When Justin Forsyth and Brendan Cox – both massively salaried employees who came into Save the Children from the revolving door of Gordon Brown’s office – were outed over sexual predation, that seemed a natural result of “charities” being headed by rich party hacks rather than by simple people trying to do good. 

As for respect for parliament, well the massive troughing expenses scandal and all those protected paedophiles… It has become difficult to hang on to respect for any institution, and that is unsettling. 

Which brings me to last week’s annual awards from Index on Censorship. The winners of the awards – from Cuba, the Democratic Republic of Congo, Honduras and Egypt – all seem worthy enough, and there is even some departure from the neo-con narrative in recognising a human rights problem in Egypt. 

But the Chairman of Index on Censorship is, incredibly, Rupert Murdoch lead hack David Aaronovitch, and he presided over the awards, in the very week in which the newspaper for which he writes produced this appalling attack on freedom of expression:

Inside there was a further two page attack on named academics who have the temerity to ask for evidence of government claims over Syria, including distinguished Professors Tim Hayward, Paul McKeigue and Piers Robinson. The Times also attacked named journalists and bloggers and, to top it off, finished with a column alleging collusion between Scottish nationalists and the Russian state. 

That the Chairman of “Index on Censorship” is associated with this kind of attack on freedom of speech, freedom of thought and freedom of research is sadly unsurprising. The guest list of the Index ceremony had a distinct right wing tinge including A C Grayling and Sara Khan, as well as a good smattering of the BBC, which was also represented on the judging panel. The irony of the state broadcaster being part of a panel on freedom of expression is plainly lost.

I realised something was very wrong with Index on Censorship when I contacted them over a decade ago, when Jack Straw attempted to ban the publication of my book Murder in Samarkand, after it had passed successfully through the exhaustive FCO clearance process over a time-consuming year. I tried to interest them again when my second book The Catholic Orangemen of Togo was dropped by my publisher following libel threats from mercenary commander Tim Spicer of Aegis/Executive Outcomes/Sandline.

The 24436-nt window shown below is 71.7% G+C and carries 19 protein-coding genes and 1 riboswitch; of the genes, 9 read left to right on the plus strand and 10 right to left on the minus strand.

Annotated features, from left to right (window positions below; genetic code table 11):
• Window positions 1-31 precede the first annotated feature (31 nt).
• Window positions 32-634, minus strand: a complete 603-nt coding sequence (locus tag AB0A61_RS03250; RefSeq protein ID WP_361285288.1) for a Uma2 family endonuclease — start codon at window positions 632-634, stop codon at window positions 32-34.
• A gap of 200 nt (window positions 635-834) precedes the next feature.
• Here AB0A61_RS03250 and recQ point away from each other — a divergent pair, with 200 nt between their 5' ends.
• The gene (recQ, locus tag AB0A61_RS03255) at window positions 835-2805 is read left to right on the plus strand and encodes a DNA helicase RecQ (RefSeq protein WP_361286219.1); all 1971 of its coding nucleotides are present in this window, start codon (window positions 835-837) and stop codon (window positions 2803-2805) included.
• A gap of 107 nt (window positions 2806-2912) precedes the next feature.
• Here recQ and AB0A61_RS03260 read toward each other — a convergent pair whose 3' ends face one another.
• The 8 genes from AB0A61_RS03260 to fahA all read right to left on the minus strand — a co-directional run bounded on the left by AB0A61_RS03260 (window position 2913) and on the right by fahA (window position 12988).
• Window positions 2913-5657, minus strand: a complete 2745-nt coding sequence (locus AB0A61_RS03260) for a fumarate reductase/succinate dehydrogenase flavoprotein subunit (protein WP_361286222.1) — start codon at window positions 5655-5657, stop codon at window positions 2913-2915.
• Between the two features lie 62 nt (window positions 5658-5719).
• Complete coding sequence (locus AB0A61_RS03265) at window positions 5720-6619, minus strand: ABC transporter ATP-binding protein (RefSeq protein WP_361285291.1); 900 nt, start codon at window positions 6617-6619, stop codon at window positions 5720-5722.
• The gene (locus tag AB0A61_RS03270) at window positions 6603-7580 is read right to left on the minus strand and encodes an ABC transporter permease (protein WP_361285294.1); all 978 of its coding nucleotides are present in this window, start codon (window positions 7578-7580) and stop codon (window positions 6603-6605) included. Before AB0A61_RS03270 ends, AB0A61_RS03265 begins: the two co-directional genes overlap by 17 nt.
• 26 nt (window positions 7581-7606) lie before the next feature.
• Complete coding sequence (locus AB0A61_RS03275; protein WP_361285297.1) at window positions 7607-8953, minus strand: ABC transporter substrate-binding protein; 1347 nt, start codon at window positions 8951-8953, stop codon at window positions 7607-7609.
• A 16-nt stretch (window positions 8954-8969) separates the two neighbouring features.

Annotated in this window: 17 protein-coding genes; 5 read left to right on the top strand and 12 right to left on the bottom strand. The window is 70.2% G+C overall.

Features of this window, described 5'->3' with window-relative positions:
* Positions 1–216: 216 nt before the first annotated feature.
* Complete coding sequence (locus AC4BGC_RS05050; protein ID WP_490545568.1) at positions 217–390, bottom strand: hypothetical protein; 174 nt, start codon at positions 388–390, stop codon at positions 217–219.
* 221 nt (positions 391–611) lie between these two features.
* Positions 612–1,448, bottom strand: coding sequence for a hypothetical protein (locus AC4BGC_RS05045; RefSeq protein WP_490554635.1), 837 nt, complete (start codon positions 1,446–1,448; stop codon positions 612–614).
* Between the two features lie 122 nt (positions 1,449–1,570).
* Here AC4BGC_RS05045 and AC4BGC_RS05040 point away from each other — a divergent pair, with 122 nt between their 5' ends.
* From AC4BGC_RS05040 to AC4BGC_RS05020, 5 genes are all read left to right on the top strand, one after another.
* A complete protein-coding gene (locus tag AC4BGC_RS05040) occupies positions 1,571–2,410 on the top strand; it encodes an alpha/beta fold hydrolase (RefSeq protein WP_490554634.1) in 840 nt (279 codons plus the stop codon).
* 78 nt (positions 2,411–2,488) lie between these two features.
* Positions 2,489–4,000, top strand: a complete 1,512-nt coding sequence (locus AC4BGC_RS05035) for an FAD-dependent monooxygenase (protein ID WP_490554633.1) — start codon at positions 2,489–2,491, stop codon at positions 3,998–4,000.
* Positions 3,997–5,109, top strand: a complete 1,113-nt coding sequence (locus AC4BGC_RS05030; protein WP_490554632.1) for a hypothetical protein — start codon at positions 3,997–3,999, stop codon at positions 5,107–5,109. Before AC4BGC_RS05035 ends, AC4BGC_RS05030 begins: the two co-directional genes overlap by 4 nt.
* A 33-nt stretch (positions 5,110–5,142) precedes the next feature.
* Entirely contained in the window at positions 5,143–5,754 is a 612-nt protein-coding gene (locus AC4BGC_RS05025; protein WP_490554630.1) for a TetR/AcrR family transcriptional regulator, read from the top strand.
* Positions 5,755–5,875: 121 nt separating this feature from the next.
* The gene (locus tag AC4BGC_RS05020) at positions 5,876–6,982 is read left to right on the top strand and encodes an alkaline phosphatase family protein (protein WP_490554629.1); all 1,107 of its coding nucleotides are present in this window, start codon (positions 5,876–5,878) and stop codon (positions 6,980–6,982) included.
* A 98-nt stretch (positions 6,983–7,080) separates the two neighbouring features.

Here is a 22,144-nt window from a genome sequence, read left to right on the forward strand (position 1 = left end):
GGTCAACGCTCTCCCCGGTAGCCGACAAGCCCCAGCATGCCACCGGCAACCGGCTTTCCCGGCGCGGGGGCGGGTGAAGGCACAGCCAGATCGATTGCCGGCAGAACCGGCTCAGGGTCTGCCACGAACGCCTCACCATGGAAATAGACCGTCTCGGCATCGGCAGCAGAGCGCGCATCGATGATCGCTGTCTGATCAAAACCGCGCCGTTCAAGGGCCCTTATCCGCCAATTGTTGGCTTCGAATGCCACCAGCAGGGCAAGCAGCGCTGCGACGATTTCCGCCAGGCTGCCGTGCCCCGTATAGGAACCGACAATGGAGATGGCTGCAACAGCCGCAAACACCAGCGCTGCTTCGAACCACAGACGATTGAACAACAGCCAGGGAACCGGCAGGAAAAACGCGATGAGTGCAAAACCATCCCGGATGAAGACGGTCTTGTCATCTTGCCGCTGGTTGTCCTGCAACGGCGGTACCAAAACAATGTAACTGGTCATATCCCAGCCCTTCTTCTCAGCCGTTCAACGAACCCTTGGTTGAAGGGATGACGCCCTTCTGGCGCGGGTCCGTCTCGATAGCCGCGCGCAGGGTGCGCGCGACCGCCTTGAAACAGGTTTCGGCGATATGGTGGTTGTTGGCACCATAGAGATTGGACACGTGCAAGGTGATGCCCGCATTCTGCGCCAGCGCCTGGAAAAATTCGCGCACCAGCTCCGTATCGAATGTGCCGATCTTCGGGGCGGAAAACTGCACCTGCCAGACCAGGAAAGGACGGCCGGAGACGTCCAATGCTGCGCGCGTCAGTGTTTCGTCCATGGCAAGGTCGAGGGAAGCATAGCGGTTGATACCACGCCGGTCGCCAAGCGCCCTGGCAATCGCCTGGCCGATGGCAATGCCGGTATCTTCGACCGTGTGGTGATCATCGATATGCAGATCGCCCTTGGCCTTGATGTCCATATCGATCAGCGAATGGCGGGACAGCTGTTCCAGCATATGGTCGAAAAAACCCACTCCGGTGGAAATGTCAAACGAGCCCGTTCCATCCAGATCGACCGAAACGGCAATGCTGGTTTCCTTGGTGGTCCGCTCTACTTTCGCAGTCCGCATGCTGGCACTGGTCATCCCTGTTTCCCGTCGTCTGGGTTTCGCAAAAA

On both occasions I was told that then Chief Executive of Index, John Kampfner, did not regard these attempted book bannings as incidents of censorship. Presumably because they weren’t somewhere like Cuba or Zimbabwe… 

The truly appalling Times attack on academics was part of a coordinated and government-led campaign to delegitimise anybody doubting the official narrative on Salisbury and Syria. The BBC weighed in with this horrible effort:

The government then issued a ridiculous press release branding decent people as “Russian bots” just for opposing British policy in Syria. In a piece of McCarthyism so macabre I cannot believe this is really happening, an apparently pleasant and normal man called Ian was grilled live on Murdoch’s Sky News, having been named by his own government as a Russian bot.
The Guardian uncritically published the government’s accusations in full, and astonishingly seemed proud that it had made no attempt to investigate their veracity but had merely published what the government wished them to publish:

The Guardian naturally was just as reliable as the BBC in driving home the message that anybody who doubted the government’s word on Syria was a flat-earth denier of the truth:

Mr Freedland is of course a perfect representation of an interesting fact. Those who are most active in telling us that we must attack Syria, and that anybody who questions the government’s pretexts is insane or evil, are precisely the same individuals who supported the war in Iraq and attacked those who doubted the existence of Iraqi WMD.

Indeed these people – Jonathan Freedland, David Aaronovitch, Oliver Kamm, Alan Mendoza, Andrew Rawnsley, John Rentoul, Nick Cohen – are the leaders of the tiny, insignificant number of people who still believe that the invasion of Iraq was both justified and beneficial in its result.

Yet these people of proven terrible judgement, they and others of their media class, are the arbiters who are allowed to dictate the terms of what is and what is not an acceptable public utterance on the situation in Syria.

When Jeremy Corbyn became leader of the opposition, one of two things had to happen. Either the Overton window had to shift to allow for the reflection of views held by the leader of the official opposition and his myriad supporters, or the leader of the opposition had to be castigated and humiliated as an unreasonable lunatic. 

Corbyn’s rational scepticism on British involvement in the conflict in Syria is a key moment in this process. Despite the fact Corbyn’s scepticism is supported by a wide swathe of diplomatic and military opinion within the UK, it has to be portrayed as fringe, extreme and irrational.

We thus have the extraordinary spectacle of a coordinated government and media onslaught on anybody who doubts their entirely fact free narratives. Those who were demonstrably completely wrong over Iraq are held up as infallible, and given full control of all state and corporate media platforms, where they deride those who were right over Iraq as crackpots and Russian bots. 

Meanwhile public trust in the state and corporate media hits new lows, which is the happy part of this story.

Saturday, 21 April 2018

Trial Date Watch: Day Four

More than a week after I had again been due to stand trial, I now no longer have a trial date, even though it is rightly a criminal offence to fail to attend one's trial.

Had I been tried, as expected, on 6th December, then, even had I been convicted, I would already have been released, since I would by now have served three months even of a wildly improbable six month sentence.